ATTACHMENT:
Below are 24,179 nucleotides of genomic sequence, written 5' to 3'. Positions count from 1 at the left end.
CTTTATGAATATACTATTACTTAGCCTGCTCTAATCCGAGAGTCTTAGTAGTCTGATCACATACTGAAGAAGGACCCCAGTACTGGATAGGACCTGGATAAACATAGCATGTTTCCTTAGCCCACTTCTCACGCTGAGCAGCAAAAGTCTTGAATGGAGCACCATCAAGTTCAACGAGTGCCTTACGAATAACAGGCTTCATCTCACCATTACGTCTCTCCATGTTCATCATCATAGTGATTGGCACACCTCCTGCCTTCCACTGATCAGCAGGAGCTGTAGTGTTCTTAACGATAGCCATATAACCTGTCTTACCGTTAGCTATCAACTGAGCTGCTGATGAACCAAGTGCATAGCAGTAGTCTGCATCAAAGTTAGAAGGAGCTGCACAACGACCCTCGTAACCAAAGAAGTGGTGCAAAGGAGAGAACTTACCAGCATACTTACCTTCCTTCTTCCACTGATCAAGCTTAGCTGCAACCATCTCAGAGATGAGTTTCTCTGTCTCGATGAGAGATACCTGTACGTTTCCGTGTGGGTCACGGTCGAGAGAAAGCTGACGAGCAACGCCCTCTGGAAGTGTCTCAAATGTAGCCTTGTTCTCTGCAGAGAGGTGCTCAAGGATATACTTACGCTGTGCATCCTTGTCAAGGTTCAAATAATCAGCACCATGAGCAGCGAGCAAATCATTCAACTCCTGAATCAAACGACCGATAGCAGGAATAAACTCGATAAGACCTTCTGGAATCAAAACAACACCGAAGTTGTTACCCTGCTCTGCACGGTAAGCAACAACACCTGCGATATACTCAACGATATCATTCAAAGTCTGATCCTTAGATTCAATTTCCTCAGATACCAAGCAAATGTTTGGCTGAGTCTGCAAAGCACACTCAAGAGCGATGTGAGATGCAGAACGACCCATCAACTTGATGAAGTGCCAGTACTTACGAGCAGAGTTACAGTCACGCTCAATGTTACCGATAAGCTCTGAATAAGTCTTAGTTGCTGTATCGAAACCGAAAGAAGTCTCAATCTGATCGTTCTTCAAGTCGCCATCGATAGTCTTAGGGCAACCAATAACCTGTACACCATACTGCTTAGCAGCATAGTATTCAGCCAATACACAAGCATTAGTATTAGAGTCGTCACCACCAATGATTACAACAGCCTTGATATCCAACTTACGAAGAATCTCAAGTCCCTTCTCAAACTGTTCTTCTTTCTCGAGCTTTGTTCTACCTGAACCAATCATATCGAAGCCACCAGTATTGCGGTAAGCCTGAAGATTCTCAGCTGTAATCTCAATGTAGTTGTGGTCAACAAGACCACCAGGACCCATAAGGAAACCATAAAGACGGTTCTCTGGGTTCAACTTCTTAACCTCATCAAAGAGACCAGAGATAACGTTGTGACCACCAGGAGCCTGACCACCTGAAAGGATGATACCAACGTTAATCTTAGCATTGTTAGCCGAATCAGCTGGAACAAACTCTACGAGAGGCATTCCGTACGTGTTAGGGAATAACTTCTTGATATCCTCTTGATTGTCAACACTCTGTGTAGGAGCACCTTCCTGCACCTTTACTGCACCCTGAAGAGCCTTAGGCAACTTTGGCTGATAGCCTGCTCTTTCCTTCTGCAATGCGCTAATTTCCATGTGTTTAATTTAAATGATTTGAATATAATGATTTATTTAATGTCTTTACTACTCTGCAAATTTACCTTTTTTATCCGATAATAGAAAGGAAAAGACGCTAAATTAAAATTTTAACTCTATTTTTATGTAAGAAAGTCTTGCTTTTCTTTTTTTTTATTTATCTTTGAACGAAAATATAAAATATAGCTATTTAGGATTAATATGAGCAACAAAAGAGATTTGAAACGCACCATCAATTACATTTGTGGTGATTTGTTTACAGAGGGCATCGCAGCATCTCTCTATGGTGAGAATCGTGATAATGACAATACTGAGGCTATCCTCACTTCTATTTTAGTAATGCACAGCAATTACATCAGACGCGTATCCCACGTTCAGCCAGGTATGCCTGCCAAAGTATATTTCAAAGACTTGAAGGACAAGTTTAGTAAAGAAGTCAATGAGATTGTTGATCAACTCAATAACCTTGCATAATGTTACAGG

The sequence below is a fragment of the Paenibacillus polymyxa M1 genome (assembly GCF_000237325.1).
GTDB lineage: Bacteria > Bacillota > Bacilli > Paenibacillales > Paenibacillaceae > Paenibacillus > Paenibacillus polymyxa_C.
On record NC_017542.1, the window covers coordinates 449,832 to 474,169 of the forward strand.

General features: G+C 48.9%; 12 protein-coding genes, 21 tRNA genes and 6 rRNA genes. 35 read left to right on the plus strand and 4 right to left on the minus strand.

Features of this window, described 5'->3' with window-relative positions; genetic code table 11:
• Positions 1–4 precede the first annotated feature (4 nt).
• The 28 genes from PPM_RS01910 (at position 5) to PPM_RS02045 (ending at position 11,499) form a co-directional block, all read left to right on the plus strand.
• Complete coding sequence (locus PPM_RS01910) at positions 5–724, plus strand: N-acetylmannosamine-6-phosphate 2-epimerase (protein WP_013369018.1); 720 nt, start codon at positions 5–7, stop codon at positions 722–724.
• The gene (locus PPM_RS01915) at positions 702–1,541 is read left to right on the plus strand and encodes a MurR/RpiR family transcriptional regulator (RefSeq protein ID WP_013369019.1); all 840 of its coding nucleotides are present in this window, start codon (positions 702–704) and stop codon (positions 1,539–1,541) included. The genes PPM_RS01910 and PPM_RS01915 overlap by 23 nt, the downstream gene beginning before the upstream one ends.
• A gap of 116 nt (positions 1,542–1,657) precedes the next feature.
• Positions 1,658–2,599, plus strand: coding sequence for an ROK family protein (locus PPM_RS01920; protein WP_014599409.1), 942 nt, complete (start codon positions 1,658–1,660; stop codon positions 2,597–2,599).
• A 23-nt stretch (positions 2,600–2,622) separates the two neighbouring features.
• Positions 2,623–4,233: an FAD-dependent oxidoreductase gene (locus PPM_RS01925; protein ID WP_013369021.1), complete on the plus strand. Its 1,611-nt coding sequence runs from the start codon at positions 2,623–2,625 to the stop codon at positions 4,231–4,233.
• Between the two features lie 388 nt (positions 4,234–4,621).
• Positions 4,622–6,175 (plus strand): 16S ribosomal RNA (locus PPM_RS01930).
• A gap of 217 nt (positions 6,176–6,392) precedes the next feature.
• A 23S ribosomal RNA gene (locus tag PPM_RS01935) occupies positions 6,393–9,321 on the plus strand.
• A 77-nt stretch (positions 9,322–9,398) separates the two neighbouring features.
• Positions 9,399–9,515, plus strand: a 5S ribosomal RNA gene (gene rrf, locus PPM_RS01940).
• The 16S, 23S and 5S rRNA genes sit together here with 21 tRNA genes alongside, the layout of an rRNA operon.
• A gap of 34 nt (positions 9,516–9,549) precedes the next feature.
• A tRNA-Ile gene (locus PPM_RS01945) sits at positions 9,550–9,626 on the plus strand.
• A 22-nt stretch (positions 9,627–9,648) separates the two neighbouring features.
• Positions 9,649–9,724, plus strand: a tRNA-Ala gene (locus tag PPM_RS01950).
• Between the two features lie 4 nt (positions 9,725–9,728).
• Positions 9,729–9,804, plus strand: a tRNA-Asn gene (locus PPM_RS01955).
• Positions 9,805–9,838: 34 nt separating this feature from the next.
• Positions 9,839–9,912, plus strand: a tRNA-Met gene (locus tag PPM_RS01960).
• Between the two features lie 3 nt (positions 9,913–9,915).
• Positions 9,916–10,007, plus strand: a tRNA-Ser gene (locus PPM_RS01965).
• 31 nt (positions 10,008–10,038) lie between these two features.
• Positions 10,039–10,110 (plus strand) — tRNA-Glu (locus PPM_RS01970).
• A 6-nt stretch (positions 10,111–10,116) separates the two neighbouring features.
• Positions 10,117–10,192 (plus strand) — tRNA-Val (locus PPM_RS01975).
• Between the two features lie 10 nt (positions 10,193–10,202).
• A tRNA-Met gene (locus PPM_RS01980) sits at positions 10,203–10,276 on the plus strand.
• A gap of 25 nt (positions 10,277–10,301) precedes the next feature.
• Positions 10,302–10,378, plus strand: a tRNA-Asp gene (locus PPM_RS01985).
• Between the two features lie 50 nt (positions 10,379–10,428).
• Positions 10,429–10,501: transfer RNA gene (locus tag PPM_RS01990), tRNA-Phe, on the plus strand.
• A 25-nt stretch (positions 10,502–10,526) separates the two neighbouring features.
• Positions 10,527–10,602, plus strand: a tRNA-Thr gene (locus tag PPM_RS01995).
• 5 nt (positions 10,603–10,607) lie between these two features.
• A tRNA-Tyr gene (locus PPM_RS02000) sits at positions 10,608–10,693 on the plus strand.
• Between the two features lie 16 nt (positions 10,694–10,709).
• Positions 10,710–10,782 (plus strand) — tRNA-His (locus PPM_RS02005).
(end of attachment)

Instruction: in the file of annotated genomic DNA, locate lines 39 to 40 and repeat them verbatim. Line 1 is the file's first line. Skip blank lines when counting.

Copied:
• A gap of 25 nt (positions 10,277–10,301) precedes the next feature.
• Positions 10,302–10,378, plus strand: a tRNA-Asp gene (locus PPM_RS01985).